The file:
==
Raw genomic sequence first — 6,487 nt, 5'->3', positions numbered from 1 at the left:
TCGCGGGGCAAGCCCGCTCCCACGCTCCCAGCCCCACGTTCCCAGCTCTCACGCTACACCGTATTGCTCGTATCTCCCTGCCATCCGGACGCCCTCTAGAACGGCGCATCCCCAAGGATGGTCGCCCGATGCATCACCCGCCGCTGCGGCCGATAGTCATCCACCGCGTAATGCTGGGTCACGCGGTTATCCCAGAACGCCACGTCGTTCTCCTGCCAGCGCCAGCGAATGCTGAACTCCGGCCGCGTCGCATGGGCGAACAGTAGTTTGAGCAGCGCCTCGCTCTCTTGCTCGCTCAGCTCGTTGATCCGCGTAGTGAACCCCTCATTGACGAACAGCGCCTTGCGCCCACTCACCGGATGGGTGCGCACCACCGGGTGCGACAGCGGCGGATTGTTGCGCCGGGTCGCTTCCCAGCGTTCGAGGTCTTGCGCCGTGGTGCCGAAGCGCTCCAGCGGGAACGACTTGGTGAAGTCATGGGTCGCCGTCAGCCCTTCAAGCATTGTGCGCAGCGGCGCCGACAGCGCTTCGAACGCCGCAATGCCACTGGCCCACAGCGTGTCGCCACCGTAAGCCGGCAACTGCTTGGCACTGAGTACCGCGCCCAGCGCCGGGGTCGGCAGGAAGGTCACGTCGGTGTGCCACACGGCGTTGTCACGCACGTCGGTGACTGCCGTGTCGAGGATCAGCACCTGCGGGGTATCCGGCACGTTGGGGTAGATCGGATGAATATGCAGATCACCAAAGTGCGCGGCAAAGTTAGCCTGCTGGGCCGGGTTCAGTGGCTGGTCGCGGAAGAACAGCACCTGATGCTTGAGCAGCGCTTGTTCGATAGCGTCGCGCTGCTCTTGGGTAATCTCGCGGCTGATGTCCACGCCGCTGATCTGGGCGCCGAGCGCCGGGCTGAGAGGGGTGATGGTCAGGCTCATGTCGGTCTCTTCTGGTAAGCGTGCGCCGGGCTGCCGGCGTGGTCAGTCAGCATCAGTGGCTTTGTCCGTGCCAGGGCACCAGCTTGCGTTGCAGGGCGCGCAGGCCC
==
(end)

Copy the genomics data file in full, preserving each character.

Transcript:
Raw genomic sequence first — 6,487 nt, 5'->3', positions numbered from 1 at the left:
TCGCGGGGCAAGCCCGCTCCCACGCTCCCAGCCCCACGTTCCCAGCTCTCACGCTACACCGTATTGCTCGTATCTCCCTGCCATCCGGACGCCCTCTAGAACGGCGCATCCCCAAGGATGGTCGCCCGATGCATCACCCGCCGCTGCGGCCGATAGTCATCCACCGCGTAATGCTGGGTCACGCGGTTATCCCAGAACGCCACGTCGTTCTCCTGCCAGCGCCAGCGAATGCTGAACTCCGGCCGCGTCGCATGGGCGAACAGTAGTTTGAGCAGCGCCTCGCTCTCTTGCTCGCTCAGCTCGTTGATCCGCGTAGTGAACCCCTCATTGACGAACAGCGCCTTGCGCCCACTCACCGGATGGGTGCGCACCACCGGGTGCGACAGCGGCGGATTGTTGCGCCGGGTCGCTTCCCAGCGTTCGAGGTCTTGCGCCGTGGTGCCGAAGCGCTCCAGCGGGAACGACTTGGTGAAGTCATGGGTCGCCGTCAGCCCTTCAAGCATTGTGCGCAGCGGCGCCGACAGCGCTTCGAACGCCGCAATGCCACTGGCCCACAGCGTGTCGCCACCGTAAGCCGGCAACTGCTTGGCACTGAGTACCGCGCCCAGCGCCGGGGTCGGCAGGAAGGTCACGTCGGTGTGCCACACGGCGTTGTCACGCACGTCGGTGACTGCCGTGTCGAGGATCAGCACCTGCGGGGTATCCGGCACGTTGGGGTAGATCGGATGAATATGCAGATCACCAAAGTGCGCGGCAAAGTTAGCCTGCTGGGCCGGGTTCAGTGGCTGGTCGCGGAAGAACAGCACCTGATGCTTGAGCAGCGCTTGTTCGATAGCGTCGCGCTGCTCTTGGGTAATCTCGCGGCTGATGTCCACGCCGCTGATCTGGGCGCCGAGCGCCGGGCTGAGAGGGGTGATGGTCAGGCTCATGTCGGTCTCTTCTGGTAAGCGTGCGCCGGGCTGCCGGCGTGGTCAGTCAGCATCAGTGGCTTTGTCCGTGCCAGGGCACCAGCTTGCGTTGCAGGGCGCGCAGGCCC